In his first major speech after the UK exits the bloc, the Prime Minister is set to confirm Britain will negotiate simultaneously with US President Donald Trump and Brussels in order to strike a free-trade deal before the December 31 deadline, the Financial Times reports. Downing Street sources say Boris Johnson will publish the timetable for talks just days after Britain leaves the European Union on January 31. Robert Lighthizer, the US trade representative, has already held talks with International Trade Secretary Liz Truss last Thursday.
It is understood the US trade official suggested a deal could be reached by the summer and Washington was “prepared to move heaven and earth” to get an agreement over the line.
One US official said: “He suggested he was prepared to move heaven and earth to get something tied up by the summer.”
The US President has constantly championed the prospect of a “very substantial” trade deal between the UK and US.
In July, during his visit to the UK, Mr Trump insisted a trade deal could lead to a “three to four, five times” increase in current trade.
Further talks by senior members of Mr Johnson’s cabinet including Ms Truss, Foreign Secretary Dominic Raab and Chancellor of the Duchy of Lancaster Michael Gove, are expected to take place in Thursday.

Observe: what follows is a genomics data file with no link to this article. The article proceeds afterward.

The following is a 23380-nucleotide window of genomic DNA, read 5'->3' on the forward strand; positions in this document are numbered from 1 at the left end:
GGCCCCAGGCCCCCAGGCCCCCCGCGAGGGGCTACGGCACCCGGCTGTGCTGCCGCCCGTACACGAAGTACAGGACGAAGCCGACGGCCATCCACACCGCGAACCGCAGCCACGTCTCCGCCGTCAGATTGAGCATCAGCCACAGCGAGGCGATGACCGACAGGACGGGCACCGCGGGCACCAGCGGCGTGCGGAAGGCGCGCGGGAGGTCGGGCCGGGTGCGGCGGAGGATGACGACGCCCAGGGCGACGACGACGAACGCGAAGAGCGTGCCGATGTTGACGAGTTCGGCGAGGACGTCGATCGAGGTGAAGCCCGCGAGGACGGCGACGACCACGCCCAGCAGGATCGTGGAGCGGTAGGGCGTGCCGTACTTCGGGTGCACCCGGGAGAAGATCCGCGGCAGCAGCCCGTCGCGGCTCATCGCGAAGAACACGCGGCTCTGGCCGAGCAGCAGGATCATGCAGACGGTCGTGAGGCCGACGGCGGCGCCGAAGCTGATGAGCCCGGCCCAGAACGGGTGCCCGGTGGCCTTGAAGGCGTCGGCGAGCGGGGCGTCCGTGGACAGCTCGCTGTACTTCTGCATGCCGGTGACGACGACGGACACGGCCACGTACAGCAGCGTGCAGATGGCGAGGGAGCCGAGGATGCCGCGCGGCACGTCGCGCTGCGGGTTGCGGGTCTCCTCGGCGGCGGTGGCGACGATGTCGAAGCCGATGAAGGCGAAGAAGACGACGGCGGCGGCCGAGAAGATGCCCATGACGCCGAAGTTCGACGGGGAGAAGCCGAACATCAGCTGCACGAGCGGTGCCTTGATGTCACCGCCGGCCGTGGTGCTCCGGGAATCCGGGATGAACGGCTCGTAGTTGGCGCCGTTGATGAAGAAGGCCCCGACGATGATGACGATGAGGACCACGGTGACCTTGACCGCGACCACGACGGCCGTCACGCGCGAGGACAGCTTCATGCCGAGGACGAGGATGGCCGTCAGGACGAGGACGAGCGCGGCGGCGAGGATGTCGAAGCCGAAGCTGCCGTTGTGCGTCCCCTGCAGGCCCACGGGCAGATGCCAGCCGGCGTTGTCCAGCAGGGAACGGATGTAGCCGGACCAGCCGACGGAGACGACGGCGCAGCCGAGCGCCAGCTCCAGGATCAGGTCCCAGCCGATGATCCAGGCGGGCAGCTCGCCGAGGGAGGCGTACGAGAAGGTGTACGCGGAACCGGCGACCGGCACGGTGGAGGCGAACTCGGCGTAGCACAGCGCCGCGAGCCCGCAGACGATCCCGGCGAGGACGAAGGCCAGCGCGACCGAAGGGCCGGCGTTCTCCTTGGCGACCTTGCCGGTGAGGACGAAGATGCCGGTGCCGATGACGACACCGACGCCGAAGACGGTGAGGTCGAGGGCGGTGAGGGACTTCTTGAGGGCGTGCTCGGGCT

On the agenda the Prime Minister’s top team will set out plans to strike further trade deals with the rest of the world including Japan, Australia and New Zealand.
The US may have a head-start in post-Brexit negotiations after EU said talks may not commence until March.
The European Commission said it would “take some time” for the bloc to agree its position.
European Commission spokesman Eric Mamer said: “This, we know, will take some time, which is why we have said we will start negotiations as quickly as we can, but it will certainly not be before the end of February, beginning of March.
“This is not a slowing down or speeding up of the process.
“This is simply the nature of the institutional process and the consultations that need to take place before the negotiation directives can be formally adopted.”
The Prime Minister has said negotiation can begin on February 1 and reiterated Britain will not extend the transition period.
The Prime Minister’s official spokesman said: “We are free to begin discussions with countries around the world from February 1.
“We are ready to begin discussions with the EU from February 1.
“The EU have various processes to go through before they are ready to sit down and have those discussions with us.
“The EU have agreed formally to complete this process by December 2020, that is what we would expect to be achieved.”